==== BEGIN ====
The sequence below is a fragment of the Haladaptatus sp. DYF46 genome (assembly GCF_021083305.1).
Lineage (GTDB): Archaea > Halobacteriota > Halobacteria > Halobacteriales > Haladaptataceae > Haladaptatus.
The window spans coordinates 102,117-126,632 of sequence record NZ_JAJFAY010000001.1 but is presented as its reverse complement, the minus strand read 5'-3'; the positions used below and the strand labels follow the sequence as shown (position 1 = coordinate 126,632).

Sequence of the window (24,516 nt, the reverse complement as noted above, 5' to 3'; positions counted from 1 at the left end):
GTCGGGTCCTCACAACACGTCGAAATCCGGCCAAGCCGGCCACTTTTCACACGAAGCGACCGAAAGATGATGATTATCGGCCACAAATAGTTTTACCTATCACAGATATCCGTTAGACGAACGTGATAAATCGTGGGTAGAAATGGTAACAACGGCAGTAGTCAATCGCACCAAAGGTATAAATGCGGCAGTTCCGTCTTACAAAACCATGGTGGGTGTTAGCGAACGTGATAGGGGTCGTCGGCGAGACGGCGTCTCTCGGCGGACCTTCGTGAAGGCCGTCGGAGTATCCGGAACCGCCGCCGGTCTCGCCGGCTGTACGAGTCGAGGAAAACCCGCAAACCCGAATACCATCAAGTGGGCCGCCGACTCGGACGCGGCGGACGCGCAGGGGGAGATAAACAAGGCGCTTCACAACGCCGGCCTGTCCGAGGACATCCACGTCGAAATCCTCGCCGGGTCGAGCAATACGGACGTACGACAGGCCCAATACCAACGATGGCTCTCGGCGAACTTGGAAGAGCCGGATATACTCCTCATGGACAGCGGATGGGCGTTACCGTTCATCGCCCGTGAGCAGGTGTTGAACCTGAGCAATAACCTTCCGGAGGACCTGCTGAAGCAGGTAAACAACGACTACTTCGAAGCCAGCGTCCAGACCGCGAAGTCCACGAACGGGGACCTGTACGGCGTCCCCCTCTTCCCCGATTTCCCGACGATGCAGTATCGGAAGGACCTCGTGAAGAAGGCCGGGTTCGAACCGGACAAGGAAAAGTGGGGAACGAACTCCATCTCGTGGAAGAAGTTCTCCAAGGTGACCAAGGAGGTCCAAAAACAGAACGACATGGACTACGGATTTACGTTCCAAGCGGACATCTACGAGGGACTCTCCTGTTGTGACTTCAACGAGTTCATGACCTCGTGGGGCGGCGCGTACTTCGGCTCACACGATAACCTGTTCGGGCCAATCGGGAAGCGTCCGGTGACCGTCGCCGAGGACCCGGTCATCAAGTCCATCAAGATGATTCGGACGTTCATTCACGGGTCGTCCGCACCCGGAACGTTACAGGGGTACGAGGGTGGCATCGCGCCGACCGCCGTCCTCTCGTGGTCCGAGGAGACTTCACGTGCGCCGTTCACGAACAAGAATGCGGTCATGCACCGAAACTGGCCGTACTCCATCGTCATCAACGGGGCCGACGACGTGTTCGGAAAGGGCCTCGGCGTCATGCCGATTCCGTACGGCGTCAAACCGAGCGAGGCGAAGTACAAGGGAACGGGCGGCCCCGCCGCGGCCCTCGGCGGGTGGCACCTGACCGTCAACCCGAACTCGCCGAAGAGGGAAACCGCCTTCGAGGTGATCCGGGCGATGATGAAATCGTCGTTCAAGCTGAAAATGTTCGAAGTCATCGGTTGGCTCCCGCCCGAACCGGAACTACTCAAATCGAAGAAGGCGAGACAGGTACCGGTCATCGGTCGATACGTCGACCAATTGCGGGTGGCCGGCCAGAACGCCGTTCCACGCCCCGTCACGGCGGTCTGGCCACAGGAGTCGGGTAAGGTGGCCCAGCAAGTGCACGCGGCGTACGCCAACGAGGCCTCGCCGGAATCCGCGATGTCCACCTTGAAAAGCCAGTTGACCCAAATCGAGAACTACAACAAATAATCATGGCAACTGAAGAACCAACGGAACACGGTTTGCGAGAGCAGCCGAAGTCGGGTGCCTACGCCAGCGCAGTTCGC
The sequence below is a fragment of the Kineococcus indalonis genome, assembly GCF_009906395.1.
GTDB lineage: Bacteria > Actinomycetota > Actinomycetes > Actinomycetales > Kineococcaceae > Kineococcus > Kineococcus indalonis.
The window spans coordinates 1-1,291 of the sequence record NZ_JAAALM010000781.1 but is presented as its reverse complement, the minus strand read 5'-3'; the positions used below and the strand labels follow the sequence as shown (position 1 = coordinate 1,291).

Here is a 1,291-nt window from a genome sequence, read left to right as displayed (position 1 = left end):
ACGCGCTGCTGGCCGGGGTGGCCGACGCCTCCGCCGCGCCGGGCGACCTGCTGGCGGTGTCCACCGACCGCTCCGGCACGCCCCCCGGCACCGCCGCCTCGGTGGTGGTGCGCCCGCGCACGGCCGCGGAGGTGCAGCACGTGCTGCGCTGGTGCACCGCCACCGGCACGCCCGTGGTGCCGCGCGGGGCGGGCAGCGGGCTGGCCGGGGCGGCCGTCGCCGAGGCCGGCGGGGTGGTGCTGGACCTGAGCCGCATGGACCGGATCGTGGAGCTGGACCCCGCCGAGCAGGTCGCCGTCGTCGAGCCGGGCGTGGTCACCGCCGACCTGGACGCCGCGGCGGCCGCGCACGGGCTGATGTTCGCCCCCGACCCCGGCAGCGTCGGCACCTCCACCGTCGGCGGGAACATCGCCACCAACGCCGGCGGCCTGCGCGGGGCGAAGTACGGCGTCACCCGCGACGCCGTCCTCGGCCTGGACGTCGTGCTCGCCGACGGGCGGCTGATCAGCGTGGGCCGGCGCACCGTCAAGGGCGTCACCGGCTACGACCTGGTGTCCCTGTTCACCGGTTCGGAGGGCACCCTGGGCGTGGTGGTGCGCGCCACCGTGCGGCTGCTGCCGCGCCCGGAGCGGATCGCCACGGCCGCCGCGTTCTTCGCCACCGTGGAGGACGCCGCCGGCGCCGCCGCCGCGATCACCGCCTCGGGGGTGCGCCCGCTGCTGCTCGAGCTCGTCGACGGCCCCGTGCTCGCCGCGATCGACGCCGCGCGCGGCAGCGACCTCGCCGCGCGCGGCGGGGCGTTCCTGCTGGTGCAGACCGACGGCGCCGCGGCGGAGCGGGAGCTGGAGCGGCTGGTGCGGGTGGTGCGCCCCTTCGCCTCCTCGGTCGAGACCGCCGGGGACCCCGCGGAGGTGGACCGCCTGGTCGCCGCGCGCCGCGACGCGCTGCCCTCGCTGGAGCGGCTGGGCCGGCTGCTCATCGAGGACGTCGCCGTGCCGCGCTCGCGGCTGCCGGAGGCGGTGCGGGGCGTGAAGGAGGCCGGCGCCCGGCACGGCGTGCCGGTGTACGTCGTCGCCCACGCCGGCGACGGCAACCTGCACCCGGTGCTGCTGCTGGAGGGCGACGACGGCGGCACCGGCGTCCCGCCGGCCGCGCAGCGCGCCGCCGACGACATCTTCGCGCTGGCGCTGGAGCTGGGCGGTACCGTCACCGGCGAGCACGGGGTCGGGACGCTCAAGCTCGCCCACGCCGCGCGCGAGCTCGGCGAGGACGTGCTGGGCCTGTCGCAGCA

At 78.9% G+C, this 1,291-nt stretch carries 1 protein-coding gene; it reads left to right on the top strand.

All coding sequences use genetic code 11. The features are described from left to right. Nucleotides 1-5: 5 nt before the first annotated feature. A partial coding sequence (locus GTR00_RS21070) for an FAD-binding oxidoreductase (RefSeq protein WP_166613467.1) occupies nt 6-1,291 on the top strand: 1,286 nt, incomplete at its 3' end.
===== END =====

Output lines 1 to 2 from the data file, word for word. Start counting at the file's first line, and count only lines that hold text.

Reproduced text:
The sequence below is a fragment of the Haladaptatus sp. DYF46 genome (assembly GCF_021083305.1).
Lineage (GTDB): Archaea > Halobacteriota > Halobacteria > Halobacteriales > Haladaptataceae > Haladaptatus.